To set a given range, the range-setting wheel is rotated, causing the range plate to revolve until the required range marking is opposite the pointer, and causing the sliding plate to move up or down so that the triangular sighting marks indicate a position of the field in accordance with the scale reading.

The range plate (1D) (figure 5) is carried in the center of a cam ring (2D) which is rotated by a gear wheel (3D) meshing with a gear behind it. A radius arm (4D) rests on the cam ring and engages with a vertical sliding block (5D), which is thus raised or lowered on rotation of the cam ring. The block (5D) engages a block (3C) (figure 4) on the vertical slide (2C) which contains the plate (1C) engraved with the sighting marks. The block (3C) is kept constantly pressed against the block (5D) by a return spring (4C).

Some appropriate measurements of the relative positions of the central triangle for various scale settings gave the following results. (The column headed "position of triangle" gives the approximate angular distance between the central triangle and the circle marking the scale setting.)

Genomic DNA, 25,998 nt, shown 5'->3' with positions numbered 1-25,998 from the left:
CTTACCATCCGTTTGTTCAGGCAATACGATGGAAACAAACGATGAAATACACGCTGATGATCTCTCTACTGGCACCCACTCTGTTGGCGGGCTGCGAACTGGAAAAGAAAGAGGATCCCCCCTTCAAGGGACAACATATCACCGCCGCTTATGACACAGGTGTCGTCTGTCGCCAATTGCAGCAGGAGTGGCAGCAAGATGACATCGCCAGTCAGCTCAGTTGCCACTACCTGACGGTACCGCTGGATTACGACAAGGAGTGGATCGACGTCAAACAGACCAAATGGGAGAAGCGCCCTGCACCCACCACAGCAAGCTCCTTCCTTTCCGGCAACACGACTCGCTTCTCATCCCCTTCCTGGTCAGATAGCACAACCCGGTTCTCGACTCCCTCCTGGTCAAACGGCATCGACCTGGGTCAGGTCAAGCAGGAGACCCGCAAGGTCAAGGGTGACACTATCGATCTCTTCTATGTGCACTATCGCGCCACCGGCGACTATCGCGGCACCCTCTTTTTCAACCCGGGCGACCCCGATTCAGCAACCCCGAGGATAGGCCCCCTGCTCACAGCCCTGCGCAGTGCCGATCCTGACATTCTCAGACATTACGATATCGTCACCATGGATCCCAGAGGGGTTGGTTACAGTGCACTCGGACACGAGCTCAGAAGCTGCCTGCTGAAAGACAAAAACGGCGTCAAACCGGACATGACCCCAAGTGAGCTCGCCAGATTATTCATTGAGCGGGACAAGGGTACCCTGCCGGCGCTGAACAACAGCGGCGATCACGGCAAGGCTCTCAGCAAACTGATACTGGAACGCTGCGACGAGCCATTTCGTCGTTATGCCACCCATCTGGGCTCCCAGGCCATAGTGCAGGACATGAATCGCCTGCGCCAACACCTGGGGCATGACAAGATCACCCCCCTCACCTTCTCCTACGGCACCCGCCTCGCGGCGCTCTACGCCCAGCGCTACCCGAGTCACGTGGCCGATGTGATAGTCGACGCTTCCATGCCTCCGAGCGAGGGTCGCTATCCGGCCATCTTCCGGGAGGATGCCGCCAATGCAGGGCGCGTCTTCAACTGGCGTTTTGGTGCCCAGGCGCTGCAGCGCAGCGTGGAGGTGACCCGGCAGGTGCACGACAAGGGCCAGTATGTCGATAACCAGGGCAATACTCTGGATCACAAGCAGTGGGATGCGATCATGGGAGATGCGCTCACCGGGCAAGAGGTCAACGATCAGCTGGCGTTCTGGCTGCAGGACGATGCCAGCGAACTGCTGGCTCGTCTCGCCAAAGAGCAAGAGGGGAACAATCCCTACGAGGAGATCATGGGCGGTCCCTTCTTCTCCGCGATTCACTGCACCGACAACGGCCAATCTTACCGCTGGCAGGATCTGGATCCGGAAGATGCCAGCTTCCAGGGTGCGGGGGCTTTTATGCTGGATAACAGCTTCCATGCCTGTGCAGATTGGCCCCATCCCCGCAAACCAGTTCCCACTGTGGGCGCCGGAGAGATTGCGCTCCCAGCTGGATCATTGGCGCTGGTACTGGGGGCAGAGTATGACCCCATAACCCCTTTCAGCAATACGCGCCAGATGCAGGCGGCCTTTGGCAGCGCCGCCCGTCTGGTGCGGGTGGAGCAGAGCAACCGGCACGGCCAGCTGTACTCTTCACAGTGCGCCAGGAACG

MG scale
      Position of
      75-mm scale
      Position of
0 6° 25'  0 6° 25'
2 6° 32'  4 7° 0' 
4 6° 38'  8 7° 42'
6 6° 45' 12 8° 22'
8 7° 0'  14 8° 50'

j. Adjustment of the sight

The sighting point can be adjusted vertically by turning a key (1E) (figure 5) and laterally by turning a key (6C), (figure 4).

Rotation of the key (1E) causes movement of a transverse slide (6D) (figure 5), in which the vertical sliding block (5D) is mounted, thus moving the block (5D) across the block (3C) and hence raising or lowering the sighting point. A spring (7D) constantly exerts pressure against the slide (6D) to take up any play or backlash.

Similarly, rotation of the key (6C) cause movement of a traverse slide (5C) in which the slide (2C) is mounted. At the same time, the block (3C) moves across the block (5D), giving a resultant diagonal motion, the vertical component of which may have to be compensated by turning the key (1E).

Both adjustments are made to fit a square key and the housings are internally threaded, presumably for dust caps, which however were missing in the sight examined.

k. Night Illumination

The mounting for the range-scale plate is drilled on the edge, so that the scale can be illuminated by the bulb holder (8C) (figure 4) through a glass window on the side of the graticule box. A variable shutter in the bulb holder varies the degree of illumination provided.

l. Miscellaneous

A 10-mm armor plate (3B) (figure 2) is mounted behind the graticule box to give added protection in the case of a direct hit.